Thus, my work became focused on extensions for both the use-case separation mechanism and the use-case composition mechanism, and I’d leave the much more complex work on composing use-case peers for the future.

Original Extensions

To explain this concept, I used the following example. The italicized text is—apart from a few modifications—a direct quotation from my 1979 paper, “Use Case Modularity.” Here, I’ve replaced the term function with use case, and reference point is now extension point. Simple explanations are bracketed, and irrelevant text has been replaced by ellipses.


Our … language constructs must be supplemented with a possibility to explicitly change the “flow-of-control.” We will illustrate this with an example; first, how we are doing this today [that is, in 1979] and then a possible further development:

Example: Assume that we have two use cases, the Call Handling and the Traffic Recording. [A Call Handling use-case instance is invoked when a calling subscriber takes the phone off the hook: an off-hook signal is sent from the phone to the use-case instance. The use-case instance checks whether traffic recording is requested; if this is the case, a counter is stepped. This counter is stepped if a call is ongoing, and it will subsequently be stepped down when the call is terminated. The next actions are “connect digit receiver,” “send dial tone” to the calling subscriber, and for this example, we don’t need to go further.

The other use case is Traffic Recording, the goal of which is to measure the average traffic from subscribers during, say, a 15-minute period. To do that, it will have two flows, only one of which will be shown in the diagram, “Mixed Use Cases.” First, every 10 milliseconds it will visit the set of call counters in the system. It will count the numbers that are stepped and divide that number with the total number of counters—the resulting number is a snapshot of the traffic during a 10-millisecond period. This number is recorded, and so are all similar numbers during a 15-minute period. The other flow will calculate the average traffic over the period in question.]

You could consider the existence of the former to be independent of the latter, but not the opposite. However, to construct the Call Handling [use case] you must also have access to knowledge about the Traffic Recording use case.

[The result could look like the very simplified image in “Mixed Use Cases.”]

In the Call Handling use case, we were forced to include use case parts that are related to traffic recording. This is unfortunate; the use cases should be kept apart.

By using a simple technique … this can be avoided. [See “Separation of Concerns.”]

Thus, we have introduced a possibility to unambiguously refer to another use-case description and to change the flow-of-control of a use case. Call Handling and Traffic Recording can be described with use-case modularity.

From the same paper:

Before the execution of a statement in a use-case descriptions—which has been compiled into target codes—we assume that the micro program (simultaneously) checks whether another use case in an outer layer has a reference to the current instruction address. If so, the execution of the current use-case description is interrupted and the sequence that is inserted by the referring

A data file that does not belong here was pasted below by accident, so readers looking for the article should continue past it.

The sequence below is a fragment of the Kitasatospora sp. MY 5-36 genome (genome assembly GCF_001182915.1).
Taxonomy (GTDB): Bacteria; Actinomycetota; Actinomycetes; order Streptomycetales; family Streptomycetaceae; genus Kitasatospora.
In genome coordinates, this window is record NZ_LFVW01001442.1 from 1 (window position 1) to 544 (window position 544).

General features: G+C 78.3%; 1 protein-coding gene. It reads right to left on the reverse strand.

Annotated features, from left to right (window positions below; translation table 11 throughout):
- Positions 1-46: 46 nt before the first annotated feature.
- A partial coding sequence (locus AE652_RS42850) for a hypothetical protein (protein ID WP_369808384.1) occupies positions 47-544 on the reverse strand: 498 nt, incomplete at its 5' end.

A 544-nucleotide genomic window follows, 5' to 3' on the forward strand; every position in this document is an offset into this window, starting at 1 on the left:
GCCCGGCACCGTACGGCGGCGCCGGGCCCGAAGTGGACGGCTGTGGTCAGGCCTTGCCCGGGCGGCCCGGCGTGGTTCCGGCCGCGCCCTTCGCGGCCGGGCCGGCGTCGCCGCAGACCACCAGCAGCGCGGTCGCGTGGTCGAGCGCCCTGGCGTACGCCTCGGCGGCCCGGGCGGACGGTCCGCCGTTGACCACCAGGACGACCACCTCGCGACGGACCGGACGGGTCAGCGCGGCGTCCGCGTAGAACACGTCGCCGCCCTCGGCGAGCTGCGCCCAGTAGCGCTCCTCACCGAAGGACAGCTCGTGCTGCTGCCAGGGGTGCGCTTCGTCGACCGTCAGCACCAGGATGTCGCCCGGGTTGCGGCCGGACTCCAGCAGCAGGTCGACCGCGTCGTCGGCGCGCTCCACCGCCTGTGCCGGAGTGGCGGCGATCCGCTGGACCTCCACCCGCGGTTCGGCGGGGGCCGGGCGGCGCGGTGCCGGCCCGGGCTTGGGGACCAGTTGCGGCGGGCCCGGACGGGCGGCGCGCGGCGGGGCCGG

use-case description is executed.

The micro-programmable implementation of this concept resulted in a patent application (it was not approved, for reasons I will explain in a moment). Since a large class of extensions could be safely introduced without intruding on the base, regression testing would, with proper tooling, not be needed for this class. This was expected to result in huge savings in test effort and expense.

To achieve this mechanism, I introduced a few simple constructs:

  • An extension point to allow us “to unambiguously refer to another use-case description” by using before or after declarations in that description. The term description means a diagram or piece of code.
  • Two statements, insert at <extension point> and continue at , let us extend a diagram or piece of code without explicitly stating this in the base.

In “Use Case Modularity,” I wrote: “The technology used to accomplish this is surprisingly simple in principle: Editing in runtime.” I recognized that the proposal was just the beginning of a new technique that, once adopted, would evolve on its own.

A few years later, in 1986 (“Language Support for Changeable Large Real Time Systems.” Proceedings of OOPSLA ’86, Sept 1986), I generalized the notion of extensions, and introduced the neologism existion as an existing set of objects (a base). Below is a direct quotation from this presentation (with some insignificant modificationss—the term probe is replaced with the term extension point).

There are only two kinds of relations between an existion and an extension:

  • The extension requires no accesses or read accesses only to an existion.
  • The extension requires control access (that is, the extension causes additional instructions to be executed) from an existion, without changing the existion.

The first case means that the extension can use existing actions on an object instance, provided these actions do not change the state of the object instance. The second case means that while an existion is executed atomically, the extension may ‘intervene’ at specified points. When the extension is executed, the control will be returned to the existion, which now continues its atomic action. More than one extension may intervene in the execution of an existion. An extension point specifies where the intervention is required in the execution of an existion.